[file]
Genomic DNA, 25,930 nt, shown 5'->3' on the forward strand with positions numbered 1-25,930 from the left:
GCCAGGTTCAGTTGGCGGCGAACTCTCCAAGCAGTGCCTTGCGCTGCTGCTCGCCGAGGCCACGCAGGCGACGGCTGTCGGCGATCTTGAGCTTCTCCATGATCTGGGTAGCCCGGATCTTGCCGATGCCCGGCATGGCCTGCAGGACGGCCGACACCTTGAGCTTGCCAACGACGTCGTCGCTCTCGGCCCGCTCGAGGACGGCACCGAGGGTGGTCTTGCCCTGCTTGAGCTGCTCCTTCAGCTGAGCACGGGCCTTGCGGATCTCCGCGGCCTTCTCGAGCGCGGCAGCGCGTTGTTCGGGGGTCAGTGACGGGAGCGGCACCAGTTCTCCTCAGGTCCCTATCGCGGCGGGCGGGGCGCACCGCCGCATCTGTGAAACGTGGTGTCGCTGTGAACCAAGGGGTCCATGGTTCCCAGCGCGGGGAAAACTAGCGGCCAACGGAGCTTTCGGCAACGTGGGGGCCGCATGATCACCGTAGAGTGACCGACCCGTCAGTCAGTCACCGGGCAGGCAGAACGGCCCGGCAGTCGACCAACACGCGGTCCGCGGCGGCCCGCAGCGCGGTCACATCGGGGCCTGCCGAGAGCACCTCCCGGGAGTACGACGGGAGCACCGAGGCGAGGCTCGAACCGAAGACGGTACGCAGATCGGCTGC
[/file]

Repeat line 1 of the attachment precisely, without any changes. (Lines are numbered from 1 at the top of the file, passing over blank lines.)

Genomic DNA, 25,930 nt, shown 5'->3' on the forward strand with positions numbered 1-25,930 from the left: